Empiricism According to Some Social Scientists Term Paper

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Empiricism

According to some social scientists, empiricism is the only truly scientific basis for social science research. This assertion is made with the purpose of understanding that empiricism does not rely on reason as its guiding principle but instead relies upon direct observation of phenomena as it occurs in nature. Some argue that the natural sciences and the social sciences are distinctly different, in content and therefore require differing scientific theories to develop realistic concepts to explain phenomena, while others argue that the natural laws, can be applied to both the social and natural worlds, and therefore such discovery cannot be eliminated as "unscientific."

One of the foundational members of the empiricist school of though was Hume, who argued that one cannot derive cause and effect from an understanding of natural laws, or from observing an object without watching it in action. To Hume the object and its effect are separate and mutually exclusive, and it was not until one observed the object in action that one was able to derive its effects.

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But to convince us that all the laws of nature, and all the operations of bodies without exception, are known only by experience, the following reflections may, perhaps, suffice. Were any object presented to us, and were we required to pronounce concerning the effect, which will result from it, without consulting past observation; after what manner, I beseech you, must the mind proceed in this operation? It must invent or imagine some event, which it ascribes to the object as its effect; and it is plain that this invention must be entirely arbitrary. The mind can never possibly find the effect in the supposed cause, by the most accurate scrutiny and examination. For the effect is totally different from the cause, and consequently can never be discovered in it.

This work will establish a clear understanding of empiricism, as it compares to naturalism as a theoretical principle of scientific discovery.

Term Paper on Empiricism According to Some Social Scientists, Empiricism Assignment

Naturalism in comparison to empiricism contends that the ideas one has within their innate and learned repituar, i.e. theories can be utilized to allow the scientist to see the nature of an object and/or phenomena and that such knowledge is not based upon observation alone to do so and this can be applied to both the natural and social aspects of science. Bhaskar, contends that the sciences have been split for some time with regard to ideals of what is and is not "scientific" and the two camps, according to Bhaskar are the naturalist camp and the empiricist camp. Kuhn in fact agrees and contends through his work that the nature of this conflict has divided the sciences, and made science a construction of linear discoveries that demonstrate the current body of knowledge. He also points out that the natural sciences and the social sciences have been split by the argument, in that the natural sciences are looking at objects and observational events while the social sciences are seeking to understand a more complicated dynamic.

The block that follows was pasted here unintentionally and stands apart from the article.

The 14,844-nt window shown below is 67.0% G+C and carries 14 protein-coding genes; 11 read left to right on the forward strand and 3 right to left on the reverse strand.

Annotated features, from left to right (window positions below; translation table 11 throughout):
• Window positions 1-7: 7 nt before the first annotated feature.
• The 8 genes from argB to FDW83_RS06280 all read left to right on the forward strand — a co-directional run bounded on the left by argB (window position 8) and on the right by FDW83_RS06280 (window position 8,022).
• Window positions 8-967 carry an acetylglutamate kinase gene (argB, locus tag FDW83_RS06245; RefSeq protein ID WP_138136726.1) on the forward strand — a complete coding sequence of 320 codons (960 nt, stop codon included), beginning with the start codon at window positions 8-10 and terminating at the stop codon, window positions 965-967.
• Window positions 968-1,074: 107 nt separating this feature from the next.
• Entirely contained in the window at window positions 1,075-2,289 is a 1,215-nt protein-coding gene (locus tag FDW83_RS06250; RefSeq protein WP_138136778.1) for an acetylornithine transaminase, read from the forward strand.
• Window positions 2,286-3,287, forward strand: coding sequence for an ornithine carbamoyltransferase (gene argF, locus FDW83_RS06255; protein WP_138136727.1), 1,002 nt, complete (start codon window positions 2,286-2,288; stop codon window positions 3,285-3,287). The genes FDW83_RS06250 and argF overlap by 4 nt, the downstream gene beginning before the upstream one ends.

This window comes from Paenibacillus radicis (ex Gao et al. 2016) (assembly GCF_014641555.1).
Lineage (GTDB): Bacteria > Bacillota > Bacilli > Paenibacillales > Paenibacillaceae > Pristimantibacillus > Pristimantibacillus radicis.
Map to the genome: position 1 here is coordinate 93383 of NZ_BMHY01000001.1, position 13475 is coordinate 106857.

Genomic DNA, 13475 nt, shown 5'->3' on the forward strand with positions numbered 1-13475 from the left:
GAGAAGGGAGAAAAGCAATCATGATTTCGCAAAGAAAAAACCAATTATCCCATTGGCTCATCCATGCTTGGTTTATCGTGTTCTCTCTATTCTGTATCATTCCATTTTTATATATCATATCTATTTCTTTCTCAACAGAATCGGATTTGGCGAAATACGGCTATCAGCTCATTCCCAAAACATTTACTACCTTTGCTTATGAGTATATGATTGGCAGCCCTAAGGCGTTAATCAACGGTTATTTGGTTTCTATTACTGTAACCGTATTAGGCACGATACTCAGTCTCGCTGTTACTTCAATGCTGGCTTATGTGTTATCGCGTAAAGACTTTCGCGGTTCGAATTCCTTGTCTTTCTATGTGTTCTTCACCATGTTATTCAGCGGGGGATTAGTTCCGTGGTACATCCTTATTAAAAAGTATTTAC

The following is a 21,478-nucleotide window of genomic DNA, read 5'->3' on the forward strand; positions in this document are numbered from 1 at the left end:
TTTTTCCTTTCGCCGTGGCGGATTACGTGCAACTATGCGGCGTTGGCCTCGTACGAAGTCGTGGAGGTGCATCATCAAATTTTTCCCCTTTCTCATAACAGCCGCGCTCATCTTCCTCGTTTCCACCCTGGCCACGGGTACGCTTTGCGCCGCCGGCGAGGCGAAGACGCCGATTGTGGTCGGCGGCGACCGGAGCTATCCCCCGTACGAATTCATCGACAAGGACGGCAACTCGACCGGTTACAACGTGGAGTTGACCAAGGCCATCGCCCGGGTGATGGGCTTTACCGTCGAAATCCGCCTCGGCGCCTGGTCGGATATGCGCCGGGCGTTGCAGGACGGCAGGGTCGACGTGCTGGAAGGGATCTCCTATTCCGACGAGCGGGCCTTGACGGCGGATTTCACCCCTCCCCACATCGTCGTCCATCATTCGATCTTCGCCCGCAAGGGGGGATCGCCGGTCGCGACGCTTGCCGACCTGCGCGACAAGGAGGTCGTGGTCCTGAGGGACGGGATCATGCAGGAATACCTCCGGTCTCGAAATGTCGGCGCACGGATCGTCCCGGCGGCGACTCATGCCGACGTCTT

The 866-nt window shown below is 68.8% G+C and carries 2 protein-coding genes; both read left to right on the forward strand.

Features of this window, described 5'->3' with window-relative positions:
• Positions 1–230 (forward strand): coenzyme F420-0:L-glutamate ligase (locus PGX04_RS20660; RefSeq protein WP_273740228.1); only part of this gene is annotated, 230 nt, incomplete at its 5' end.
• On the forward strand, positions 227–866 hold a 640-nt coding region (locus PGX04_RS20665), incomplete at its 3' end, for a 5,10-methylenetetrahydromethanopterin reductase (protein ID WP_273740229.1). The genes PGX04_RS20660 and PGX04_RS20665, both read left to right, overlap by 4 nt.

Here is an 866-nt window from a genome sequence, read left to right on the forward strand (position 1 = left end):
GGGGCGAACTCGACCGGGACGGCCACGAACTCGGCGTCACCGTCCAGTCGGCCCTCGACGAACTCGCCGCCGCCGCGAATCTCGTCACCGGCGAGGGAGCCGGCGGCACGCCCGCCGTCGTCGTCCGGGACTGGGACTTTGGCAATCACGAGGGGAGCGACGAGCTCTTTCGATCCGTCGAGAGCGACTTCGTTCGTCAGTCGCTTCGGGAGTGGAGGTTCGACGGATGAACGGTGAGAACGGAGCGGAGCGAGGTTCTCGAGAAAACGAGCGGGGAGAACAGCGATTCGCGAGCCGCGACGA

Empiricism Compared

Empiricism grew out of the idea that scientific theory must be developed within the context of observation and that without such observation no assumptions can be made with regard to the reality of the phenomena. Observation, without interference, of the whole external object is essential to understanding the development of causation. Direct observation of social phenomena is also possible, for those who believe that empiricism is the only real way to conduct science. "Now, 'toy' models appear not to be rooted in empiricism; appear not to involve the events of sense experience; and appear not to involve constant conjunctions of events. "

Empiricism contends that no research intervention is needed or possible to elicit results that are scientific. To most social scientist there is a difficulty associated with observation of social phenomena as, many argue that just the simple act of observation becomes and actor on the events that take place between people or groups of people, and removing this influence is far more difficult in such as setting, than it is in the context of a lab controlled experiment on an intimate object causing phenomena. One of the main conflicts then arises out of the content and differences between sociology and natural scientific endeavors, as the content of the science must dominate the manner in which it is studied. According to Bhaskar, "...there are significant differences in these methods, grounded in real differences in their subject-matters and in the relationships in which their sciences stand to them." The empiricist would argue that the development of science through observation can be applied to social science as well as natural science as all phenomena are observable and can therefore be quantified through such observation. From this theory have arisen several theories that both support and expound on this idea. Positivism is one of these theories. Positivism argues that for research to be scientific it must not only be empirical but it must be primary and positively associated with strict scientific methodology. Logical positivism, by comparison is the assertion that both empirical evidence and rational thought, not derived from empirical evidence can be combined to create a complete picture of natural and social phenomena and therefore can be utilized to develop "scientific" theory about either sociology or natural science.